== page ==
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GCE III - Key Finding in 2017

    Ecological responses to shoreline armoring

    Shoreline structures, from seawalls to sills, are found in coastal ecosystems around the world. However, there have been few studies of their ecological effects, and most of these have been conducted in specific settings. GCE researchers participated in a cross-site effort with investigators from SBC, PIE and VCR aimed at characterizing ecological responses to armoring across the wide diversity of coastal settings where these structures are used. Dugan et al. (2017) set forth a conceptual model that categorized projects according to their purpose (to slow or completely stop the flow of water) and the hydrodynamic energy of the environment (Fig. 1). They predicted greater negative ecological effects for structures designed to stop water flow and for those found in high-energy environments. They then did a literature review of available information on six categories of ecological effects of shoreline armoring habitat distribution, species assemblages, trophic structure, nutrient cycling, productivity, and connectivity across the range of soft sediment environments, from protected harbors to open water beaches. Out of 88 studies, 71% of the effects were significantly negative, 22% were significantly positive, and 7% were not significant. Negative responses were more frequent when structures were intended to stop water flow, as predicted. Trends across the hydrodynamic energy axis were less clear-cut but do suggest intensifying ecological effects with increasing energy. In keeping with this, Gehman et al. (2017) observed subtle effects of bulkheads placed in low energy salt marshes in coastal Georgia. Marshes adjacent to bulkheads had lower elevations than those adjacent to unarmored or forested sites, with greater Spartina coverage and crab burrow abundance. Both of these papers are part of a special issue of Estuaries and Coasts on Shoreline/Land Use Effects.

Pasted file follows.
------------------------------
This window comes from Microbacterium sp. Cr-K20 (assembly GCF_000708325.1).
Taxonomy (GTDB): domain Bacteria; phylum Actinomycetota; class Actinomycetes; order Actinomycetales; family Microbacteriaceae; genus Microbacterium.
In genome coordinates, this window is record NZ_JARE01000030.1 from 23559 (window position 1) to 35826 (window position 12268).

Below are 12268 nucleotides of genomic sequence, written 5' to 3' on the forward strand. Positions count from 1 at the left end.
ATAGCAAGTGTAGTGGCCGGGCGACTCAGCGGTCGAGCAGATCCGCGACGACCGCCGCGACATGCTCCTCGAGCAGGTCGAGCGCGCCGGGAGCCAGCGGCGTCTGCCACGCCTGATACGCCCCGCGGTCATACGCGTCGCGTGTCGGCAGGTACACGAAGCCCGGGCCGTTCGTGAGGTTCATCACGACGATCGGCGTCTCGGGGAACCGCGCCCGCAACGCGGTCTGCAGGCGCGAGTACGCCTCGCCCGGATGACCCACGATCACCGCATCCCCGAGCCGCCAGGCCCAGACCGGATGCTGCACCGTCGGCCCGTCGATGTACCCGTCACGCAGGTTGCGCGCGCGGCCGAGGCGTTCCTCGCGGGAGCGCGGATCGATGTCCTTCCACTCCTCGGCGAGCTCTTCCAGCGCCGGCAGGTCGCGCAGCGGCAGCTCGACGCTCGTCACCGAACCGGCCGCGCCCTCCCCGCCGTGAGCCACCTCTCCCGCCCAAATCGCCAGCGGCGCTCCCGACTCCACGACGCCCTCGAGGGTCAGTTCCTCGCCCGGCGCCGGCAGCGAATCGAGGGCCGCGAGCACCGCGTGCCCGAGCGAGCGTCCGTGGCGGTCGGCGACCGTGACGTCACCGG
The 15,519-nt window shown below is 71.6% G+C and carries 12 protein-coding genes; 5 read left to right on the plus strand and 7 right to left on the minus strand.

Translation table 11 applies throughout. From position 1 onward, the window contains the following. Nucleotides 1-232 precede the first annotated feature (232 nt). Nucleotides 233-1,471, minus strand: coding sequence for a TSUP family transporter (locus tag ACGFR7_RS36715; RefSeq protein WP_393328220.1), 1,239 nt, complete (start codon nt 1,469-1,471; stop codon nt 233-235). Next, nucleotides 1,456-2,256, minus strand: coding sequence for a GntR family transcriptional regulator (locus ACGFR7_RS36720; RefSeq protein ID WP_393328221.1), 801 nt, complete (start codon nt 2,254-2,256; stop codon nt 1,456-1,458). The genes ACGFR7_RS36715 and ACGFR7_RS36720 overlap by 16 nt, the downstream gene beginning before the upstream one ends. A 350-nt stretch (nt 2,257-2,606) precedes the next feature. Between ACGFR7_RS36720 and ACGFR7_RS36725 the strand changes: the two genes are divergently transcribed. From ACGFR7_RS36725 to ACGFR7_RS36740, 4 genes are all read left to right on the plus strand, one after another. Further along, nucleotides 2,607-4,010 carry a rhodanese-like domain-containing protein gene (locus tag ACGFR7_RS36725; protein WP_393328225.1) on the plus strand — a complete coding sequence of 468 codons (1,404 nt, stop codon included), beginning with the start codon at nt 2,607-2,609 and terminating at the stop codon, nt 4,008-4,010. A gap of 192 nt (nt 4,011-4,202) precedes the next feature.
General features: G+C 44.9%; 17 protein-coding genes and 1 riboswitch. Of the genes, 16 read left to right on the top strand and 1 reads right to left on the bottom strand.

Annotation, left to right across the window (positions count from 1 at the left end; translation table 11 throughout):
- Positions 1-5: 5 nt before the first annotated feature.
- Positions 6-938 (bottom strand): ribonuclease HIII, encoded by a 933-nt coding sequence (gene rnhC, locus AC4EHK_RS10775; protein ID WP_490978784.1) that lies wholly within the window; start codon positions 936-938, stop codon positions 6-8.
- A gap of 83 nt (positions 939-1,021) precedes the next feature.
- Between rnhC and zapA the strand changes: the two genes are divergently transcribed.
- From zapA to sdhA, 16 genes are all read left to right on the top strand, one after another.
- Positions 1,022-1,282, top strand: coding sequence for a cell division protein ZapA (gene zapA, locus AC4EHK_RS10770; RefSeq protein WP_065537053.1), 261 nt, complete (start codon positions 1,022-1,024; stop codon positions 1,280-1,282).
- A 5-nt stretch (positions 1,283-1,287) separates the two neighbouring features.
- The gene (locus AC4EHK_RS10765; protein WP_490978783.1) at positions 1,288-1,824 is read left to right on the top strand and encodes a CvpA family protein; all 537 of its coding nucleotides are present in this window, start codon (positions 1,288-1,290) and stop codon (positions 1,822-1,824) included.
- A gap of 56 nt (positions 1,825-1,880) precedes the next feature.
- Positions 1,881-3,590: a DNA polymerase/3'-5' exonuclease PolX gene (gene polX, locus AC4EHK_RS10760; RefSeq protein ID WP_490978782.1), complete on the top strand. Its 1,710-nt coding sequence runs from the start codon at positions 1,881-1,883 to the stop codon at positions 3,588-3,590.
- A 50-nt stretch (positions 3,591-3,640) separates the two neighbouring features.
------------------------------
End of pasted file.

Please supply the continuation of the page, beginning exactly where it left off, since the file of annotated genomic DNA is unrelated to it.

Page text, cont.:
Fig. 1 Left: Conceptual model showing predicted ecological impacts in soft sediment environments across the array of shoreline armoring types used to either slow or stop water flow(x-axis) and with different hydrodynamic energy levels at the armoring structure (y-axis). Ecological impacts are predicted to increase as one moves up and to the right within the parameter space. Right: Ecological effects on habitat distribution reported in studies included in shoreline literature review. The histograms correspond to the six combinations of potential effects of an armoring structure on water flow and the hydrodynamic energy of the environment represented by the boxes in the conceptual model (left). In the histogram for each box, the number of significantly positive (green), negative (red), and not significant (NS, gray) observations is plotted. From Dugan et al. 2017.


This material is based upon work supported by the National Science Foundation under grants OCE-9982133, OCE-0620959, OCE-1237140 and OCE-1832178. Any opinions, findings, conclusions, or recommendations expressed in the material are those of the author(s) and do not necessarily reflect the views of the National Science Foundation.